We went to Ikea last night and as we left, clutching our plans and quotation etc., the guy closing up stared at Roch, open-mouthed. We figured it was because Roch was using his rollator. The man's curiosity was so obvious it was comical. It could have been upsetting but we ended up having a good laugh. "He didn't say it out loud, but his eyes said, 'what the f*** is wrong with that guy?" said Roch. This would be the first question - we do know there is a second question, mercifully seldom asked but we guess in the minds of many, and recently posed by an acquaintance, so - "You should have said, "I've got bloody MND awright mate? - and yeah, we do still have sex!!" was my suggested rejoinder to the question in his eyes... So now you all know and you can stop wondering. (I realise this may be 'too much information' for some of you, just forget I ever mentioned it).

As for me - well, isn't the menopause a great thing? I don't know how much of the fatigue, headaches, low moods and cotton wool head is false menopause, real menopause or just mnd wife symptoms! Does it matter? Just two weeks and the fibroid comes out. Hopefully recovery will be swift and I will start to feel much better, as the effects of the hormone injections wear off. Then we'll find out if it's the real menopause...

Last but not least I record here the very sad death of my dear Auntie Maura. Roch and Tom managed beautifully in my absence as I raced home to Ireland for the funeral in Kilkenny. It was good to spend time with family and to have a chance to be part of a very lovely farewell to a remarkable and much loved lady. R.I.P.

Tuesday, 14 September 2010


We have been here at Overlea for almost five days now and are nearing the end of our stay. How can I begin to describe this experience? Well, I can start by saying that it has been a privilege. After the death of her husband Michael, at sixty-one, from Motor Neurone Disease, in January of this year, Frankie Woods decided to open their home, Overlea, to newly diagnosed people and their families. We are the eleventh family to have stayed here this summer, with two more families to come. The Woods had planned to spend their retirement here but now Michael is buried in the wood which he planted on Overlea land. We cannot begin to express our gratitude for the generosity of spirit and openness of heart shown by Frankie in offering their beautiful house and land to families like us. We will never forget Overlea and although we have never met her, we will never forget Frankie.

It is not an overstatement to say that this place is idyllic. From the decked terrace, which runs all along one side of the house, the guests have a magnificent view of the Somerset Levels. Fields and hills, as far as the eye can see. The two fields sloping down before the house belong to Overlea, to the left, a young wood - a new bench just visible, a hint to tell us where Michael is buried. It's not far from the Badger Sett he built. Birds gather to feed in a special area made just for them, beneath a handy tree in which they can conceal themselves from watching guests. Binoculars are provided. Michael was a naturalist and had written a wildlife column for the Western Daily Express for 15 years. Frankie often illustrated his work and there are many examples of her artwork around the house. Everywhere there is evidence of intelligent good taste and an eye for beauty. The peace of this place enters your soul.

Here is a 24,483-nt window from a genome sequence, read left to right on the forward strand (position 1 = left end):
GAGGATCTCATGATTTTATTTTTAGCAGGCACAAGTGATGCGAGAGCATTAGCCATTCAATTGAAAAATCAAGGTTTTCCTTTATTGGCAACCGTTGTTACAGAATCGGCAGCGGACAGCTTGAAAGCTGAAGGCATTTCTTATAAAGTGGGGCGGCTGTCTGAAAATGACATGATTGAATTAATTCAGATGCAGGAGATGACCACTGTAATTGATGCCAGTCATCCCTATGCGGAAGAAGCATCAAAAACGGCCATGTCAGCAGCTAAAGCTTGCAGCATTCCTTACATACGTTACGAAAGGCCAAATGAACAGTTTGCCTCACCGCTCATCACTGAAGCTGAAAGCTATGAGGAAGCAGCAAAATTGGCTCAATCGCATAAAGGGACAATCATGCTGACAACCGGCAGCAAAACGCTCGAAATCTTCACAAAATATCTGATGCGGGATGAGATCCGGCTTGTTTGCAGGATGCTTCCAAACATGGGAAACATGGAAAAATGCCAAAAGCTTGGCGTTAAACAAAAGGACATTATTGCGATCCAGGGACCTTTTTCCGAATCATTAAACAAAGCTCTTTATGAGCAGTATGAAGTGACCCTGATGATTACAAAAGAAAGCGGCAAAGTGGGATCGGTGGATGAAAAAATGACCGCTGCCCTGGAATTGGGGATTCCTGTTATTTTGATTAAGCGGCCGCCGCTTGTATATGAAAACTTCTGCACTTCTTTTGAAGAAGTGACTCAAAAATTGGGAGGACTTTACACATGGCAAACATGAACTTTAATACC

The house is adapted for use by a disabled person. In fact, there are two wheelchairs here. One is motorised. The idea is that someone living with MND can test drive it, try it on for size, if you like. Roch has tried it once or twice. Tom has sped about outside on the terrace, showing Dad how it's done. We are just about to embark on the works to adapt our house and we have picked up so many tips and ideas. The outright winner is the toilet that washes and dries you! No hands required. Gotta have one of those.

But the star of the show has to be the Hot Tub. Really, nothing for me can beat lying in the hot tub on our first night here, beneath the stars, gently massaged by the bubbling water, all of us together in peace and luxury! Now that's a memory to treasure.

Friday, 3 September 2010

Happy Anniversary to us!

It may be of interest to note here that it was our 20th Wedding Anniversary on Tuesday. We celebrated in style! Roch had booked a room in a very posh Mayfair hotel. As the room wasn't ready when he arrived, they bumped us up to a deluxe suite! What luxury. We ate out at Langans in Stratton Street and had a scrumptious meal. Our fellow diners just oozed wealth - I mean, you could smell the money folks! We had a great time pretending we were used to the highlife. Actually I could get used to it only too easily. However, the highlight of the evening for Roch came as we prepared to leave and he realised he had been sitting with his back to George Graham's table. I was severely admonished for failing to recognise such an exalted personage (the closest I got was remarking that there was a guy at the next table who reminded me of Jacques Chirac, balding and rather 'weaselly' looking - turned out to be George). Now if it had been Arsene Wenger, I think Roch would have taken him back to the hotel instead of me...Anyway, lucky for me Arsene didn't show so it was back to the hotel for a nightcap (later, minus an arm and a leg, we retired to our suite.)